The building at 222 Bowery, in Manhattan, was built by the YMCA in 1885 to be its Young Men’s Institute. But over the decades on the way to its current LEED Platinum status as the headquarters and flagship retail store of Green Depot, it has been everything from a Buddhist meditation center to the home of William S. Burroughs–and most recently, a restaurant furniture supplier. Architects Colin Brice and Caleb Mulvena of Mapos, LLC saw value and beauty in the building’s past lives, and sought to preserve elements of them for its current incarnation. In the process, they not only created a unique and dynamic environment for the company’s operations and sales, but managed to preserve and recycle resources (and help us continue preserving them) like the green design champs they’re known to be.
To coincide with an article in the current issue of GreenSource magazine about their work on the project, we took a moment to speak with them about their involvement in green building and what they’re excited about for the future.
Green Depot: Were you guys involved in green architecture and design before you got the Green Depot commission?
Colin Brice: Yes, we were. We didn’t and still don’t really market ourselves as “green architects” per se, but sustainability has always been a big part of what we do and how we work—it’s who we are. In terms of marketing, we focus more on the attention we pay to how we work to understand our clients’ values and design with them in mind—the green part is in the second paragraph, if you will. But it’s always been a fundamental part of our design process.
GD: Do you guys follow what’s going on in the green building movement in general, or do you pretty much stick to your own inspiration?
CB: We definitely keep up what else is going on. We take classes, go to lectures, participate in forums, even teach classes and give lectures ourselves sometimes. We try to play a really active role in the green building community.
GD: What are you most excited about, as architects, with regards to green building? Is there a kind of green building product or philosophy that you see really catching on among your clients and other architects?
CB: I’d say what we’re most excited about is the growing awareness among building owners that green building and design are things that they can do; that they can afford. And one of the things we find really interesting is the growing understanding among business owners that going green is about more than just building materials and green products—that their business practices and maintenance habits are just as important, if not more so, than their construction techniques. For example, it only does so much good to use all-green building materials if you have your air conditioning cranked all the way up with the windows open all the time. Things like that are only just starting to become part of the general consciousness, but they definitely are becoming so—and it’s nice to see. Even the LEED criteria are being updated all the time to reflect more of that way of thinking, and it’s great.
Another thing we’re excited about is that the more fundamental principles of green building, which start before the materials are even considered, are becoming understood by the general public—like the importance of repurposing existing buildings instead of building new ones, choosing the best orientation for the majority of the windows, and making the best use of prevailing breezes. Something like 75% of green design, in terms of energy conservation, can be handled at that level if you start there—and considering those things doesn’t even necessarily involve any more expense than not considering them. Then choosing energy-efficient materials and power and ventilation systems make up only the other 25%.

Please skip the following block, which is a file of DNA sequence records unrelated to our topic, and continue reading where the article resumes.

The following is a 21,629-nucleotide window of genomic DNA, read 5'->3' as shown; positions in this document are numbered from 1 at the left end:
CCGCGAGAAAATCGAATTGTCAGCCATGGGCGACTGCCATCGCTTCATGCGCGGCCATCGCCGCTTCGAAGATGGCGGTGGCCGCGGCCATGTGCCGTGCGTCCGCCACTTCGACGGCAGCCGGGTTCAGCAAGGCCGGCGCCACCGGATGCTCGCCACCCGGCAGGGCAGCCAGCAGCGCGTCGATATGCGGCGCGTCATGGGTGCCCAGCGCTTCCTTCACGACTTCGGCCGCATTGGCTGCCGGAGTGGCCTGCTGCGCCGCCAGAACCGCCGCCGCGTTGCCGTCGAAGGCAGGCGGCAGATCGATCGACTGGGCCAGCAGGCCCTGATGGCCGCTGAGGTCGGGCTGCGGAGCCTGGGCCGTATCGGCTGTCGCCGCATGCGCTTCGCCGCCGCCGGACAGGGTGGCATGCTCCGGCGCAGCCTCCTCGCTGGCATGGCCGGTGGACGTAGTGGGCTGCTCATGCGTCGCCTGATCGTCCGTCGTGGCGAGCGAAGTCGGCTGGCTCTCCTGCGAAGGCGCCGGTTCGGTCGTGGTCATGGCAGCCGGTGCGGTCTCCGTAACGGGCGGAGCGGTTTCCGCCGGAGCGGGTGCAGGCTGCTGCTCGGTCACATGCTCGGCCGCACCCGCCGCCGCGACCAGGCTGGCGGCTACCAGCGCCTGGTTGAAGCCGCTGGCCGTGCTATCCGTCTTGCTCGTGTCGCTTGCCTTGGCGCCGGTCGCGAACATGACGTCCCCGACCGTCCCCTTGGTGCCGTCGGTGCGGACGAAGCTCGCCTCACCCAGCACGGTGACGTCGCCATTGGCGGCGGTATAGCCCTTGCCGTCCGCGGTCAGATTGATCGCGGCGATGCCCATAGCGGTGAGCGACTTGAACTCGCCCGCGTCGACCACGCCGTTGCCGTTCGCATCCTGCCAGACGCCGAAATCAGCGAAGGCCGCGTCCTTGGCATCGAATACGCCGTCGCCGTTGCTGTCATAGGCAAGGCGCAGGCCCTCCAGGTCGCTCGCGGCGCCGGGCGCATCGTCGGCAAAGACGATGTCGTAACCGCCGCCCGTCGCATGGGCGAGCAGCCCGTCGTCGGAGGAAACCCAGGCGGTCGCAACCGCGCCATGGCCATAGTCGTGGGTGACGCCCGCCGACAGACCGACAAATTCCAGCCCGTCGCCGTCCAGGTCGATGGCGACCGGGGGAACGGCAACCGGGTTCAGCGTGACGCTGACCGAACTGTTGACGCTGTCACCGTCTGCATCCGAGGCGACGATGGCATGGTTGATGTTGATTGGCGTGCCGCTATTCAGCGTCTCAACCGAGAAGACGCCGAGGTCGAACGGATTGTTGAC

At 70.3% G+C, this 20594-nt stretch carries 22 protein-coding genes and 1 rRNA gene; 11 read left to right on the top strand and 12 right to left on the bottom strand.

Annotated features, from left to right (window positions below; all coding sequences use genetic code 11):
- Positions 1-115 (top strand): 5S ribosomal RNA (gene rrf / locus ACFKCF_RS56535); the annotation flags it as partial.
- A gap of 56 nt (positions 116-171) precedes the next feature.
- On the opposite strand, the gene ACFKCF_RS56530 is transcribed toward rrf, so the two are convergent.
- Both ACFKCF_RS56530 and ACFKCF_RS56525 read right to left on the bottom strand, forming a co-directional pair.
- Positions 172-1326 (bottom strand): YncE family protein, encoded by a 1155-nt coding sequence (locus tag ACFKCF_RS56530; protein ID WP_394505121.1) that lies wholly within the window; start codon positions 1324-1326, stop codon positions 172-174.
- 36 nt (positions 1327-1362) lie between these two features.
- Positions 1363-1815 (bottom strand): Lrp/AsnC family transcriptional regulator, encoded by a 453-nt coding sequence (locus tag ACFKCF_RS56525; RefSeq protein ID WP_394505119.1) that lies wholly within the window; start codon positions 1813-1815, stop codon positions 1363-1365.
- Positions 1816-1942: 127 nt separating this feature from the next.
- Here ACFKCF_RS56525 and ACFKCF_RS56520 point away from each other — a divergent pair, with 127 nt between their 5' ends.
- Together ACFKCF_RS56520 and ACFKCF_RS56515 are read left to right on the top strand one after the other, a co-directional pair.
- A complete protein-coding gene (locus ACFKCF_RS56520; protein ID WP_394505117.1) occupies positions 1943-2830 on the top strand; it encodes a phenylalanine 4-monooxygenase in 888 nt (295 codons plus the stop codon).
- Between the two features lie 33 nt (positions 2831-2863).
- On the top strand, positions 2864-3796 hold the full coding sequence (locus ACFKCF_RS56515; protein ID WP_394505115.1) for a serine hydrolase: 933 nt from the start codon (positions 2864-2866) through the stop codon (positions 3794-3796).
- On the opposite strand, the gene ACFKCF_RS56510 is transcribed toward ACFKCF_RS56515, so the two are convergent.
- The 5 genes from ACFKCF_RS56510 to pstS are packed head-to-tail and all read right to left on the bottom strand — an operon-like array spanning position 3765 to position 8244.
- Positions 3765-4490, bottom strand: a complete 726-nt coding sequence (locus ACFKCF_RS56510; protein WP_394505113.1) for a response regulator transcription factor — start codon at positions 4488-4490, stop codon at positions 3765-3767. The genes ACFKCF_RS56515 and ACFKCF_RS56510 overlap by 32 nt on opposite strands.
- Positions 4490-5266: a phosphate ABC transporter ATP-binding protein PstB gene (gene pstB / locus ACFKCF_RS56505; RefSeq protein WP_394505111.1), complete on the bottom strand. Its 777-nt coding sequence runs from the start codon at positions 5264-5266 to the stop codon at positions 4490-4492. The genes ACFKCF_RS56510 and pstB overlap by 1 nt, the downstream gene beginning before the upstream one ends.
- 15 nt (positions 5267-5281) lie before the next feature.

GD: Are you working on any green projects at the moment that you’re really excited about?
CB: We actually have two—one is a residence in upstate New York that is probably the greenest project we’ve ever done. The owners aren’t applying for LEED certification, but they’d certainly get it if they did—they’re going all out, starting with things as basic as the orientation of the house, like I was just talking about. But on top of that they’re installing geothermal heating and cooling, radiant-heat flooring, sun shading for the massive windows, and lot of recycled materials. It’s really an amazing project, incorporating a lot of passive house principles.
Then we’re also working on a new office for a big internet company, and recycling is playing a huge role in the design process for that project. The previous tenant left everything—all the cubicles, chairs, lighting—and we’re taking it apart to reassemble it as new furnishings and new lighting. We’re actually calling the part of the project that’s usually called demolition “disassembly” instead, for there are very few dumpsters involved. And a fun part of that project is that we’ve developed a new working process to help keep the employees involved in the design process. As a company, they place a huge emphasis on their identity as a community and preserving their sense of that. As architects, we feel it’s important to be able to tap into a community’s values and create environments that support its goals. So we’ve been meeting with this client throughout the process and have come up with games they can play to help them figure out what they as a group want for their office, and they’re really enjoying it.
GD: Thanks for taking the time to talk with us, Colin. We look forward to seeing some of your future work!